INDIANAPOLIS—Women want to be heard.

Women need to be heard.

Women deserve to be heard.

John Krull mug

John Krull, publisher, TheStatehouseFile.com

That’s the message I hear as I moderate a panel discussion at Indianapolis’ Central Library held by Women on a Mission, a group that pulled together many non-profits to create this forum.

On the stage with me are Destiny Wells, Jessica McClellan and ZeNai Brooks—the Democratic candidates for secretary of state, state treasurer and state auditor, respectively—and Dr. Katie McHugh, an obstetrician and gynecologist whose practice includes abortions.

The large audience consists mostly of women. The introductions of speakers make note of the fact that this is the first time in Indiana history that three women—one of them, Brooks, a Black woman—are on the ballot running for statewide office.

And Dr. McHugh has seen her life and practice turned upside down in the days since the U.S. Supreme Court issued the Dobbs decision, which overturned Roe V. Wade and stripped women of constitutional rights they’d possessed for nearly half a century.

The first questions I ask deal mostly with questions of civic education. I ask each candidate to describe the office she seeks and what its duties include.

Then the questions begin to roll in from the audience. They come written on index cards, scratched out in a hurry, the penmanship hinting at the levels of concern within the crowd.

Some of the scrawled queries reflect worry.

Some, fear.

Many, anger.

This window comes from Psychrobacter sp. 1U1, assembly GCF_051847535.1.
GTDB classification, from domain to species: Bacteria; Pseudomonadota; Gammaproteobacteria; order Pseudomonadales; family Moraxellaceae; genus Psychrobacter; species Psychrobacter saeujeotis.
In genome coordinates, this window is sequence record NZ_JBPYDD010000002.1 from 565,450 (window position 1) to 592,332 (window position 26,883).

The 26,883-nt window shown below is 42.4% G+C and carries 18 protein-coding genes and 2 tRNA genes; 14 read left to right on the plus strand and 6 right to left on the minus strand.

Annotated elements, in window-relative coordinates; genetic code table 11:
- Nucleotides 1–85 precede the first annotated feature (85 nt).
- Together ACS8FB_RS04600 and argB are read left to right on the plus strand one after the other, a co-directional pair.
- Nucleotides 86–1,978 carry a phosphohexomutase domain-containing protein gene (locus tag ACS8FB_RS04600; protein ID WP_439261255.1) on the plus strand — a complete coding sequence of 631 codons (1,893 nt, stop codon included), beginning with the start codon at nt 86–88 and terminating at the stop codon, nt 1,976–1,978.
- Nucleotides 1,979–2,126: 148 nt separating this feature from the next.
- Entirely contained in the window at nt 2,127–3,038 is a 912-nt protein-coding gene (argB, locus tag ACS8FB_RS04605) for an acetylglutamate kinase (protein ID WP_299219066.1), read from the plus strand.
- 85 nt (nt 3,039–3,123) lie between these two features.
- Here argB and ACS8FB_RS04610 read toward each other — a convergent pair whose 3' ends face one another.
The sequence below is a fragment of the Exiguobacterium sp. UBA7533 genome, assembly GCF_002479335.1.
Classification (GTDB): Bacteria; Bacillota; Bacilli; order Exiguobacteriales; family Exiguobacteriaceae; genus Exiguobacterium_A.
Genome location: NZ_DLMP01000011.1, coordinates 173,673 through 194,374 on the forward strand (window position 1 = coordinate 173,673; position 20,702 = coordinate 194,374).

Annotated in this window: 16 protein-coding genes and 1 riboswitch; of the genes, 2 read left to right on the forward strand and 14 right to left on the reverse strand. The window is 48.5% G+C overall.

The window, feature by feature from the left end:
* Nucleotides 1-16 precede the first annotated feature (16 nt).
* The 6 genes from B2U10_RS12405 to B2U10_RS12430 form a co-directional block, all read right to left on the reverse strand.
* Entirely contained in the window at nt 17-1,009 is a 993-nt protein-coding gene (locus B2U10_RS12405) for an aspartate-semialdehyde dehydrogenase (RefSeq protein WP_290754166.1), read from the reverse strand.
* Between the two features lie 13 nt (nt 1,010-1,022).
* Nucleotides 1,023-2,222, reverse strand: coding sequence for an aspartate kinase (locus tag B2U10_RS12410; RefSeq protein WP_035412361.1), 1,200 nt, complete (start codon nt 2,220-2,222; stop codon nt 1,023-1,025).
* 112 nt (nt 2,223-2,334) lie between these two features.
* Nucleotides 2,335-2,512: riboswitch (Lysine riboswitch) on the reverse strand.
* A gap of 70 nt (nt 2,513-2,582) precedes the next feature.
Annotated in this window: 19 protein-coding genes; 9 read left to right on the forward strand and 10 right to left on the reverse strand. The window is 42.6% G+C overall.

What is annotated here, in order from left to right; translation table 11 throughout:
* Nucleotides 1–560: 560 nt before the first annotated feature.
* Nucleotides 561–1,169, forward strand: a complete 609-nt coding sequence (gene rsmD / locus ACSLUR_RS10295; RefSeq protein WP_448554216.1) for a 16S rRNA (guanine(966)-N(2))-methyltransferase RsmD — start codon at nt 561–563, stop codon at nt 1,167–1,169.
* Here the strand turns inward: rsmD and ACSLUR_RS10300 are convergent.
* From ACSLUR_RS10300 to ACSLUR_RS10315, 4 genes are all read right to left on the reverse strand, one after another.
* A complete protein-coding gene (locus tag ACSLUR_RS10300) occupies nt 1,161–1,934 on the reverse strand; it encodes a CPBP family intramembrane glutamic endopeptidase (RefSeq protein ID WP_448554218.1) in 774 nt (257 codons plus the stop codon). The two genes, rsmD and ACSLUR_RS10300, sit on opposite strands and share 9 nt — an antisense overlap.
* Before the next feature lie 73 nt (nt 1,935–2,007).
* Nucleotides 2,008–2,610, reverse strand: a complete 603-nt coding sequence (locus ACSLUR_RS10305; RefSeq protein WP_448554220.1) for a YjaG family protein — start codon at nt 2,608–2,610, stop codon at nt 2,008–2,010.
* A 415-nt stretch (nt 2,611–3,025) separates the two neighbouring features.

Perhaps the most pointed one fills the entire card. It asks if, given the current direction of things, legislation demanding women remove intrauterine devices—a form of birth control—could be coming next.

The question is grounded in fact.

In his opinion supporting the Roe overturn, Justice Clarence Thomas wrote that every other Supreme Court decision regarding privacy and personal autonomy—including those involving contraception and same-sex marriage—needed to be reconsidered.

McHugh responds to that question by saying there is legitimate reason to be concerned. She argues that there is an agenda to take the most intimate and personal decisions out of the hands of patients and doctors and put them in those of politicians.

I follow in the spirit of the audience member’s question by asking the panel what concerns them most about this moment in history.

The answer that comes back, in short, is: Everything.

McClellan notes that she’s married to a woman—as is, she says, McHugh. McClellan now worries that the right to marry the person she loves and wants to make her life with could be stripped from her and many, many other happily wed Hoosiers and Americans.

Wells, Brooks and McHugh amplify the theme, arguing that rights women thought they could take for granted now seem imperiled. Nothing seems to be off the table.

Again and again, they use the same phrase. They say women have been relegated to being “second-class citizens.”

As the women on stage talk, the women in the audience lean forward. Many of them sit with their hands clasped to the arms of their chairs, their whole beings focused on the arguments and stories coming from the women speaking.

A refrain flows through those stories and arguments.

The women on the stage make it clear they disagree with the substance of the Dobbs decision and all other attempts to deny women authority to make their own decisions. But there’s an undercurrent to their comments that intensifies their anger and resistance.

The fact that they had rights stripped away from them was an injury.

That they weren’t asked, consulted or even listened to afterward adds insult to that injury.

The reason the women on the stage are speaking out and running for office and the women in the audience gathered to hear them is that they refuse to be dismissed or ignored.

Their message is simple.

Women want to be heard.

Women need to be heard.

Women deserve to be heard.

John Krull is director of Franklin College's Pulliam School of Journalism and publisher of TheStatehouseFile.com, a news website powered by Franklin College journalism students. The views expressed are those of the author only and should not be attributed to Franklin College.

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